This whole week I will be helping out my parents with their church’s Vacation Bible School. VBS is an interesting, yearly event specifically because I’m not sure exactly what role it has in the modern church.
At one point in time VBS was a time for children to be able to get Bible education during the summer. It was held during the day and could even last for up to two weeks.
It was also during the time of the big tent meetings, of prayer in schools, and a general acceptance of God. It was an outreach of a church, and it gave everyone a chance to hear Bible stories.
The current incarnation of VBS (at least those that I’ve been involved with) is different.
- It reaches primarily those that already know– why should you go to VBS at a church if you’re not religious?
- It reaches kids from like minded churches– it does not seem to be reaching new people, but parents who shuffle their kids from place to place to be entertained.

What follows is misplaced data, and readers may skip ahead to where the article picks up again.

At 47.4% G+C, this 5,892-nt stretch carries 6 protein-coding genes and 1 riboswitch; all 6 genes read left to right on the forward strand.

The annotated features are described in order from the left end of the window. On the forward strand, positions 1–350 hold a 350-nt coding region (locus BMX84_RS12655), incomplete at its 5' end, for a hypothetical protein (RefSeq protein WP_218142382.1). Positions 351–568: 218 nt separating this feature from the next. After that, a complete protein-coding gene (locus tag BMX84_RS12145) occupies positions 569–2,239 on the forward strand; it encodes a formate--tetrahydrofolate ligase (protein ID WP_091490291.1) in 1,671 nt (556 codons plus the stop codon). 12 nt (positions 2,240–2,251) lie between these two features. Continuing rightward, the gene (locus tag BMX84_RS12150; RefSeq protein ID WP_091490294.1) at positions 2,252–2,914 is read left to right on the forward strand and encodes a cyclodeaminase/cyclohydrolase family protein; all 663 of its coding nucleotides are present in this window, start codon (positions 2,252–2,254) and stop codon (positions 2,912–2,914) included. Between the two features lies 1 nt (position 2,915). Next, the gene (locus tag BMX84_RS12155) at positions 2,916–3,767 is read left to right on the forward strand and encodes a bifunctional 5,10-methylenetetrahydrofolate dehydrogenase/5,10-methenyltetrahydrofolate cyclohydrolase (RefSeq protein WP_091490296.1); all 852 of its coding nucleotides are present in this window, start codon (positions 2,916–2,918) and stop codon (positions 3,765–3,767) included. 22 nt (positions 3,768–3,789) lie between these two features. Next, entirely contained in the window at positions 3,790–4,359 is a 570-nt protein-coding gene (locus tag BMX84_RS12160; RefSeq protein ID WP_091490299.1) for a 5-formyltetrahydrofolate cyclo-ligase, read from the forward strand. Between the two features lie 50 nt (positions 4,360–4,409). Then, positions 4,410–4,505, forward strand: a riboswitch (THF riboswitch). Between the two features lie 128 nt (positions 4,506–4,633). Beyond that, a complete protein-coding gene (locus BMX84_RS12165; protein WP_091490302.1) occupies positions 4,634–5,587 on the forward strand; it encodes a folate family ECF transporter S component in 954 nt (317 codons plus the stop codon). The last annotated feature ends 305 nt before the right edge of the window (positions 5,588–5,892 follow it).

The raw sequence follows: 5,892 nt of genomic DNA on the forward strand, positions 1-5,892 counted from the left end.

- It does not have good follow-up for those new people that come.
- Since it has an audience of mostly churched children, it is too elementary in the faith to actually promote growth.
- It’s become almost formula, with multiple different “vendors” creating material in multiple different formats (same lesson through out the week vs. different lesson every night).
So, let’s not just talk about VBS and what it has become, but let’s discuss some of the challenges of the modern VBS, and take this week where I’m working at a VBS to suggest ways that our churches could do it better.